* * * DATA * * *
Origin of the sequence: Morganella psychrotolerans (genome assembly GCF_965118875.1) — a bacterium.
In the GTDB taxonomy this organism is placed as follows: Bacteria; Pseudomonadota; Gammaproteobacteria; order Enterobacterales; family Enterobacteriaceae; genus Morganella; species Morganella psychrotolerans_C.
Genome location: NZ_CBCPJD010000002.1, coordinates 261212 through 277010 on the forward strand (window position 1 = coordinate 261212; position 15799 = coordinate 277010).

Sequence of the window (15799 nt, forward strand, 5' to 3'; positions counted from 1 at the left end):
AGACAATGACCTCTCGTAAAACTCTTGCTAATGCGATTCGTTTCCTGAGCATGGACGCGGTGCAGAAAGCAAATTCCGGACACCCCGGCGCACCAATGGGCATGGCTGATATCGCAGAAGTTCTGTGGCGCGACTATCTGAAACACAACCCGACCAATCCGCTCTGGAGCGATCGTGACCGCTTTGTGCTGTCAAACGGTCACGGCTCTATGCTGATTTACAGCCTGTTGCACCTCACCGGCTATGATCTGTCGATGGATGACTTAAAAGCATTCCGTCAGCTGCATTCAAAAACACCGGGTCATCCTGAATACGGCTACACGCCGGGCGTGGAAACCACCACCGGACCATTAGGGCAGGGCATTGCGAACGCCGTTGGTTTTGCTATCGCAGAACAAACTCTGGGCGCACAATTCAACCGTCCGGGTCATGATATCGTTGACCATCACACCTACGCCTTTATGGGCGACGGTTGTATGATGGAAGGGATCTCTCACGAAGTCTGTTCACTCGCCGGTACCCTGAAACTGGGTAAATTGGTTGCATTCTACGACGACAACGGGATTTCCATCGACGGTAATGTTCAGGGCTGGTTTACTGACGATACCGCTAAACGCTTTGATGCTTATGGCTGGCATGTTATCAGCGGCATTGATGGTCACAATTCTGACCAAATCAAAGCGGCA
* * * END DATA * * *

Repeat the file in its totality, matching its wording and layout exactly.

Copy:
Origin of the sequence: Morganella psychrotolerans (genome assembly GCF_965118875.1) — a bacterium.
In the GTDB taxonomy this organism is placed as follows: Bacteria; Pseudomonadota; Gammaproteobacteria; order Enterobacterales; family Enterobacteriaceae; genus Morganella; species Morganella psychrotolerans_C.
Genome location: NZ_CBCPJD010000002.1, coordinates 261212 through 277010 on the forward strand (window position 1 = coordinate 261212; position 15799 = coordinate 277010).

Sequence of the window (15799 nt, forward strand, 5' to 3'; positions counted from 1 at the left end):
AGACAATGACCTCTCGTAAAACTCTTGCTAATGCGATTCGTTTCCTGAGCATGGACGCGGTGCAGAAAGCAAATTCCGGACACCCCGGCGCACCAATGGGCATGGCTGATATCGCAGAAGTTCTGTGGCGCGACTATCTGAAACACAACCCGACCAATCCGCTCTGGAGCGATCGTGACCGCTTTGTGCTGTCAAACGGTCACGGCTCTATGCTGATTTACAGCCTGTTGCACCTCACCGGCTATGATCTGTCGATGGATGACTTAAAAGCATTCCGTCAGCTGCATTCAAAAACACCGGGTCATCCTGAATACGGCTACACGCCGGGCGTGGAAACCACCACCGGACCATTAGGGCAGGGCATTGCGAACGCCGTTGGTTTTGCTATCGCAGAACAAACTCTGGGCGCACAATTCAACCGTCCGGGTCATGATATCGTTGACCATCACACCTACGCCTTTATGGGCGACGGTTGTATGATGGAAGGGATCTCTCACGAAGTCTGTTCACTCGCCGGTACCCTGAAACTGGGTAAATTGGTTGCATTCTACGACGACAACGGGATTTCCATCGACGGTAATGTTCAGGGCTGGTTTACTGACGATACCGCTAAACGCTTTGATGCTTATGGCTGGCATGTTATCAGCGGCATTGATGGTCACAATTCTGACCAAATCAAAGCGGCA